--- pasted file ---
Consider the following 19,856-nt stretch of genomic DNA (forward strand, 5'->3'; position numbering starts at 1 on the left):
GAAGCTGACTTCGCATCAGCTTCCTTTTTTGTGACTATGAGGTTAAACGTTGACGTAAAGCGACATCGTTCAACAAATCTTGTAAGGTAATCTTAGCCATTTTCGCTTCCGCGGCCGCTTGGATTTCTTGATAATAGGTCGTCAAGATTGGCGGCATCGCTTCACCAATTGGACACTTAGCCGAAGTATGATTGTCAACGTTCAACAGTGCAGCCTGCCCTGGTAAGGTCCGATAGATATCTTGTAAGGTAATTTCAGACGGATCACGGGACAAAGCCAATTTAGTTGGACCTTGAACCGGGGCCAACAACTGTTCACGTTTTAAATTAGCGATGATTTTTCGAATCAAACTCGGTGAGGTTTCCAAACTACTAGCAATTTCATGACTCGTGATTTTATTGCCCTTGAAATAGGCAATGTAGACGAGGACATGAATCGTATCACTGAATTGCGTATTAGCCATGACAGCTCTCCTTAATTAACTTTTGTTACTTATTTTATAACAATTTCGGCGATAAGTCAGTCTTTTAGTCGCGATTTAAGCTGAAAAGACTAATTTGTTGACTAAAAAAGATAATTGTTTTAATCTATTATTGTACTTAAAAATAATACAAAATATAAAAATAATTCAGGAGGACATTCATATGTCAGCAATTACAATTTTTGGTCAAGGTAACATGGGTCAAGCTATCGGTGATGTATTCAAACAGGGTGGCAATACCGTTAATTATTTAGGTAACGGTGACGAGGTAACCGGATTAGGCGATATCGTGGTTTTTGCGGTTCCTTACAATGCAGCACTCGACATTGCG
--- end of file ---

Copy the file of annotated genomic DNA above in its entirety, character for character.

Consider the following 19,856-nt stretch of genomic DNA (forward strand, 5'->3'; position numbering starts at 1 on the left):
GAAGCTGACTTCGCATCAGCTTCCTTTTTTGTGACTATGAGGTTAAACGTTGACGTAAAGCGACATCGTTCAACAAATCTTGTAAGGTAATCTTAGCCATTTTCGCTTCCGCGGCCGCTTGGATTTCTTGATAATAGGTCGTCAAGATTGGCGGCATCGCTTCACCAATTGGACACTTAGCCGAAGTATGATTGTCAACGTTCAACAGTGCAGCCTGCCCTGGTAAGGTCCGATAGATATCTTGTAAGGTAATTTCAGACGGATCACGGGACAAAGCCAATTTAGTTGGACCTTGAACCGGGGCCAACAACTGTTCACGTTTTAAATTAGCGATGATTTTTCGAATCAAACTCGGTGAGGTTTCCAAACTACTAGCAATTTCATGACTCGTGATTTTATTGCCCTTGAAATAGGCAATGTAGACGAGGACATGAATCGTATCACTGAATTGCGTATTAGCCATGACAGCTCTCCTTAATTAACTTTTGTTACTTATTTTATAACAATTTCGGCGATAAGTCAGTCTTTTAGTCGCGATTTAAGCTGAAAAGACTAATTTGTTGACTAAAAAAGATAATTGTTTTAATCTATTATTGTACTTAAAAATAATACAAAATATAAAAATAATTCAGGAGGACATTCATATGTCAGCAATTACAATTTTTGGTCAAGGTAACATGGGTCAAGCTATCGGTGATGTATTCAAACAGGGTGGCAATACCGTTAATTATTTAGGTAACGGTGACGAGGTAACCGGATTAGGCGATATCGTGGTTTTTGCGGTTCCTTACAATGCAGCACTCGACATTGCG